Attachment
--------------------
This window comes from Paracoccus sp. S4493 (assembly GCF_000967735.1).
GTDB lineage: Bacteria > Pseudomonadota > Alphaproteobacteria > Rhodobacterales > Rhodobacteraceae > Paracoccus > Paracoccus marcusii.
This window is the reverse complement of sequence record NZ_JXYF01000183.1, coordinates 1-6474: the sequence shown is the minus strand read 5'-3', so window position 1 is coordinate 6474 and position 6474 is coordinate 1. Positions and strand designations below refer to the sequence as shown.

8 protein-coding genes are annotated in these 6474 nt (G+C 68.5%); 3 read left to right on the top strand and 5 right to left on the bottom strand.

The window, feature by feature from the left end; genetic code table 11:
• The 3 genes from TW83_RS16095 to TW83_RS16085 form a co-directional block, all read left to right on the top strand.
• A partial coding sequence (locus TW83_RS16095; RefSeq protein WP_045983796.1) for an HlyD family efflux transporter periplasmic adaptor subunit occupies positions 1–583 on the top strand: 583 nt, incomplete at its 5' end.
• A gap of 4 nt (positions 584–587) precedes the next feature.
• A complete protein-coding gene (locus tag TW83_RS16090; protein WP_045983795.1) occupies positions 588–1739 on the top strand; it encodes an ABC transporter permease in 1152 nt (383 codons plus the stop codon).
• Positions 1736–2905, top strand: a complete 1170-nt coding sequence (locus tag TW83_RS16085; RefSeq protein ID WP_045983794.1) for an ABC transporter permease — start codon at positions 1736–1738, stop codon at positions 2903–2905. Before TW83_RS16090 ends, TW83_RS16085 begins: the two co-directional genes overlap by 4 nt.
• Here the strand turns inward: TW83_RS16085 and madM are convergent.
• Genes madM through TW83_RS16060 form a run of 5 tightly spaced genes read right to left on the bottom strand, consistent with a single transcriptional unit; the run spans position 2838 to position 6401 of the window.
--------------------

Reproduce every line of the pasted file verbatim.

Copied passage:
This window comes from Paracoccus sp. S4493 (assembly GCF_000967735.1).
GTDB lineage: Bacteria > Pseudomonadota > Alphaproteobacteria > Rhodobacterales > Rhodobacteraceae > Paracoccus > Paracoccus marcusii.
This window is the reverse complement of sequence record NZ_JXYF01000183.1, coordinates 1-6474: the sequence shown is the minus strand read 5'-3', so window position 1 is coordinate 6474 and position 6474 is coordinate 1. Positions and strand designations below refer to the sequence as shown.

8 protein-coding genes are annotated in these 6474 nt (G+C 68.5%); 3 read left to right on the top strand and 5 right to left on the bottom strand.

The window, feature by feature from the left end; genetic code table 11:
• The 3 genes from TW83_RS16095 to TW83_RS16085 form a co-directional block, all read left to right on the top strand.
• A partial coding sequence (locus TW83_RS16095; RefSeq protein WP_045983796.1) for an HlyD family efflux transporter periplasmic adaptor subunit occupies positions 1–583 on the top strand: 583 nt, incomplete at its 5' end.
• A gap of 4 nt (positions 584–587) precedes the next feature.
• A complete protein-coding gene (locus tag TW83_RS16090; protein WP_045983795.1) occupies positions 588–1739 on the top strand; it encodes an ABC transporter permease in 1152 nt (383 codons plus the stop codon).
• Positions 1736–2905, top strand: a complete 1170-nt coding sequence (locus tag TW83_RS16085; RefSeq protein ID WP_045983794.1) for an ABC transporter permease — start codon at positions 1736–1738, stop codon at positions 2903–2905. Before TW83_RS16090 ends, TW83_RS16085 begins: the two co-directional genes overlap by 4 nt.
• Here the strand turns inward: TW83_RS16085 and madM are convergent.
• Genes madM through TW83_RS16060 form a run of 5 tightly spaced genes read right to left on the bottom strand, consistent with a single transcriptional unit; the run spans position 2838 to position 6401 of the window.